Thursday, 16 November 2017

A Year in Music: 5 Album Picks

This year, my blog has been quite low on music content, not by any conscious decision. It’s been a busy one, and in the same way that I haven’t had the time to write as many blog posts as I would like, I haven’t spent as much time discovering new music. But that’s not to say that music hasn’t been a big part of my year; I listen to hours of music on a daily basis. 

For the last couple of years, I have written a post on my favourite watches, reads and listens at the end of December, but since I’m yet to post about music at all this year, I wanted to delve further into this year’s music picks. At the moment, I mostly listen to music through my earphones, on the tube or in the office, but I can’t wait for the day I have my own place and can blast these around the house on the likes of Panasonic Multi Room Speakers. Apologies, future neighbours. 

As I haven’t found the time to explore new music this year, my top five listens all come from artists that I already loved, and are all variances of pop-based genres. Not that this makes them any less worthy a choice. Nothing winds me up more than music snobbery or genre shaming. All I’m saying is that these are fairly mainstream choices and if you’re likely to be offended by this perhaps stop reading now and go consider your life choices. I’m kidding. Kinda. 

After Laughter - Paramore

After Laughter was the sound of my summer and I just couldn’t get enough. Paramore’s fifth album is synth-fuelled pop with a kick, and has that rare but bewildering quality of feeling nostalgic from the first listen. And not because it sounds like old school Paramore circa 2005. The band completely reinvented their signature sound for this album, drawing influence from 80s pop, while not losing their clever lyrics and addictive melodies. The sound of the album may be infectiously euphoric, but underneath the trippy rainbow is a lot of pain and messages that really punch you in the gut. 

Top tracks: Told You So & Fake Happy
Best lyric: Of all the weapons you fight with/ Your silence is the most violent

Melodrama - Lorde

While Lorde’s first album was an exciting debut, Melodrama proves her as an artist whose music and talent is only going to grow in sophistication as she matures. Though many already equate her voice to an ‘old soul in a young body’, it is her clever motifs and poetic lyrics (if you can pick them out) that set her way beyond her years. While the electropop style places the album alongside many of Lorde’s contemporaries, there is little else filling the charts that can compare to her distinct vocal quality and stylistic touch.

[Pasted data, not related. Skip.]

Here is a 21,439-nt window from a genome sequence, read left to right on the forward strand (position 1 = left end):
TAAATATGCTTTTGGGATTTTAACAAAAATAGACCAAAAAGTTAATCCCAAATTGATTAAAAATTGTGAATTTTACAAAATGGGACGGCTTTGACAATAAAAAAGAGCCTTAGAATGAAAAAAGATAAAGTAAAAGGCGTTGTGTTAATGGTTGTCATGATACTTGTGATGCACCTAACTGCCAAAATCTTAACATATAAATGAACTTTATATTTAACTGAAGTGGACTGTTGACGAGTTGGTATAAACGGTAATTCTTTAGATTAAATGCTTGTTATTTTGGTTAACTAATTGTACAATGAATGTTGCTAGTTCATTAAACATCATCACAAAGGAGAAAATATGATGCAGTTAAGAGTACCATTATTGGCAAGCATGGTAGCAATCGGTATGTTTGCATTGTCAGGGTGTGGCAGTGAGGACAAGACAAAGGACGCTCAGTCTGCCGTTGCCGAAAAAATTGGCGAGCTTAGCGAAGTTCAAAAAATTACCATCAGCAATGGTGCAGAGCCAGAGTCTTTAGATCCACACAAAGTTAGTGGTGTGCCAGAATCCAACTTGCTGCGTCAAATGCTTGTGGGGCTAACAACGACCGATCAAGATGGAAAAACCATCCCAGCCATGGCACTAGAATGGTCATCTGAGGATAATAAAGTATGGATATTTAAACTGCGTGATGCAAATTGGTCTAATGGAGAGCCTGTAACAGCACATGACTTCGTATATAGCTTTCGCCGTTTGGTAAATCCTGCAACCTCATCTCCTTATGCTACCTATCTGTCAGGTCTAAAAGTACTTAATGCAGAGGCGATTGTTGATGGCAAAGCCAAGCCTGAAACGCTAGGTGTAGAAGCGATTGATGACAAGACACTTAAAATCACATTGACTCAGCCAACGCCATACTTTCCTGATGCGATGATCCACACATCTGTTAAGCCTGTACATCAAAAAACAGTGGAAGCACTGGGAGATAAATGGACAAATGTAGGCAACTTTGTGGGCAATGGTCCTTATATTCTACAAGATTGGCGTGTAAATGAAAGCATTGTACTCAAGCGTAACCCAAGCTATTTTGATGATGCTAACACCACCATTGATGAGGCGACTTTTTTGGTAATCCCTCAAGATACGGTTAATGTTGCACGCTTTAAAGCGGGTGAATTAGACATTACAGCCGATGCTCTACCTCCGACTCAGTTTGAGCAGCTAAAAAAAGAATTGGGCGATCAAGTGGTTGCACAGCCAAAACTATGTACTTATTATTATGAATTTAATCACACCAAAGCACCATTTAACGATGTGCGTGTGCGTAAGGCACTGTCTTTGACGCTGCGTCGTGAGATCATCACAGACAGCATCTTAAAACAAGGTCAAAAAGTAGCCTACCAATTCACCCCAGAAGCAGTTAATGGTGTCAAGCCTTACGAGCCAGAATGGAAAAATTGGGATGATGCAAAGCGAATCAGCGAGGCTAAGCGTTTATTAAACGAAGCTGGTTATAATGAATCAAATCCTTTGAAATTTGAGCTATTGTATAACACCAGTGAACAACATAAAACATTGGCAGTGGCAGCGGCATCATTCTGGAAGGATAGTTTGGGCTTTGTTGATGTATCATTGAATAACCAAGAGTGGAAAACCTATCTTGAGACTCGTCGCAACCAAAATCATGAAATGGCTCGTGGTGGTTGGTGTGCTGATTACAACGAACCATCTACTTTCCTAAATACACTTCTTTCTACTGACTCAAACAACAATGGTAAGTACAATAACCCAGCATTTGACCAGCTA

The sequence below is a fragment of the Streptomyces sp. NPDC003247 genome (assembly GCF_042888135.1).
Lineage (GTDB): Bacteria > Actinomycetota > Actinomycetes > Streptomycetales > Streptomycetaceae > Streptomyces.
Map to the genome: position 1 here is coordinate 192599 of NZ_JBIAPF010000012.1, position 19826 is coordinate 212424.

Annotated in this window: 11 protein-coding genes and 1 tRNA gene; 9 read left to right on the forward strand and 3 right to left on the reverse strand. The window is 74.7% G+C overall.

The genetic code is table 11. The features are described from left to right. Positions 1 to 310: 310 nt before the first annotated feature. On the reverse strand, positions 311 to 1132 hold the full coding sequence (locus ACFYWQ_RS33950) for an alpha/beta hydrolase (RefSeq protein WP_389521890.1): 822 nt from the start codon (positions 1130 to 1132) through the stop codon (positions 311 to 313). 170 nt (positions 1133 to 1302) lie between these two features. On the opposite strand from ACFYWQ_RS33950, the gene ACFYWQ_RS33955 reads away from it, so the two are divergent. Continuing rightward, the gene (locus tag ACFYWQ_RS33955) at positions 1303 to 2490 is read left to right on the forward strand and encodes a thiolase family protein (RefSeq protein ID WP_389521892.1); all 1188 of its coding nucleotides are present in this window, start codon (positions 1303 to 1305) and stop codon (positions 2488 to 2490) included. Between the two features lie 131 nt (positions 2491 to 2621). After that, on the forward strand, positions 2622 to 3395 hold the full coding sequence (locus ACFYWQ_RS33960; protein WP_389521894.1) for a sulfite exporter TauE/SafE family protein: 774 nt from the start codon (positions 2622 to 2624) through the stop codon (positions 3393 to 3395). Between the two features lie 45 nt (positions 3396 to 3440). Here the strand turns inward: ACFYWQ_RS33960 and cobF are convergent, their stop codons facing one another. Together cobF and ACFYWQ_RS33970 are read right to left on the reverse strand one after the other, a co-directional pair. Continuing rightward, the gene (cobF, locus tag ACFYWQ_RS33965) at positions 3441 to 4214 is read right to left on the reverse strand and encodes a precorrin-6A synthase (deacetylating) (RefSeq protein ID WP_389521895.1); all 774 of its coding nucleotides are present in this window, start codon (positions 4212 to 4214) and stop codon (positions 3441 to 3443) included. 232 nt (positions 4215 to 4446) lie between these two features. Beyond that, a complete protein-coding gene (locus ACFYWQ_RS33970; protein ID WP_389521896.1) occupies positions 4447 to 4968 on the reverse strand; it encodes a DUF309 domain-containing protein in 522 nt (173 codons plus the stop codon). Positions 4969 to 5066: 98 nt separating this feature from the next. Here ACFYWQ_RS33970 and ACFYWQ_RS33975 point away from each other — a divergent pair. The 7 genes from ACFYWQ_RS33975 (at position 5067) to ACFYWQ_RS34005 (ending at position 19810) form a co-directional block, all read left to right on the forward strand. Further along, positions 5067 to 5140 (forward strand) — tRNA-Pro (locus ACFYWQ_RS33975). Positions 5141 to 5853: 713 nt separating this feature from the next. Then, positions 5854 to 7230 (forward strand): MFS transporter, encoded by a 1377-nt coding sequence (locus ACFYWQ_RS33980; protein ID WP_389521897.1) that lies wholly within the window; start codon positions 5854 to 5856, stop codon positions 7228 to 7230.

Top tracks: Homemade Dynamite & Green Light
Best lyric: Well, summer slipped us underneath her tongue

A Fever Dream - Everything Everything

Although I’d had a vague interest in Everything Everything for a couple of years before, it was the release of their third album in 2015, Get to Heaven, and seeing them perform at Boardmasters that secured my love for their music. And A Fever Dream didn’t disappoint. What is most impressive about Everything Everything is the sheer amount of complexity packed into each single song. Propelled forward by an often erratic and exhausting beat, come layers and layers of melody, rhythm and meaning. Their songs may be catchy, but they are anything but predictable. Vocal melodies are delicate, but delivered with a gritty spin, floating above the dystopian chaos beneath.

Top tracks: Run Your Numbers & A Fever Dream
Best lyric: If my bones just fall away/ And my skin is a dust cloud/ Would you siphon my soul from air?

Glasshouse - Jessie Ware

I love this album even more than Jessie Ware’s first two, and her vocals are sounding better than ever. While Devotion and Tough Love were largely soul-infused pop, Glasshouse subtly weaves elements of other genres into her recognisable sound. The magic of Jessie Ware’s music is in its unassuming facade, carrying its intricacies across multiple layers. Glasshouse offers a great balance of rhythmically-led pieces and ballads, with each track holding its own distinct feel, while all still contributing to one consistent sound. Despite quite bland lyrics, each song has the power to throw you deep into a feeling. And it’s beyond the sense of ‘this artist/album makes me feel sad'; each of Jessie Ware’s songs is rooted in a distinct human emotion, even when you can’t pinpoint exactly what that feeling is.

Top tracks: Midnight & Slow Me Down
Best lyric: Something so sweet like the first time/ And we could lock into the same melody

The Thrill of It All - Sam Smith

Even before the release of his first album in 2015, I was enthralled by Sam Smith’s vocals and haunting melodies. The trouble with artists who have that raw melancholic quality, is that once their sound is packaged into a studio-produced album, you long for them to go back to the exposed tracks that laid their vocals bare. Nonetheless, The Thrill of It All conveys enough of Sam Smith’s soulful tones to make it a pleasurable listen. And this album certainly feels more soulful than the last, with gospel-style backing and moments of prayer-like expression. All it is missing is a couple of moments where everything is stripped back and vocals let free.

Top tracks: One Last Song & Palace
Best lyric: When it was good, it was bittersweet, honey/ You made me sad till I loved the shade of blue

*This is a collaborative post, but all words and opinions are my own.

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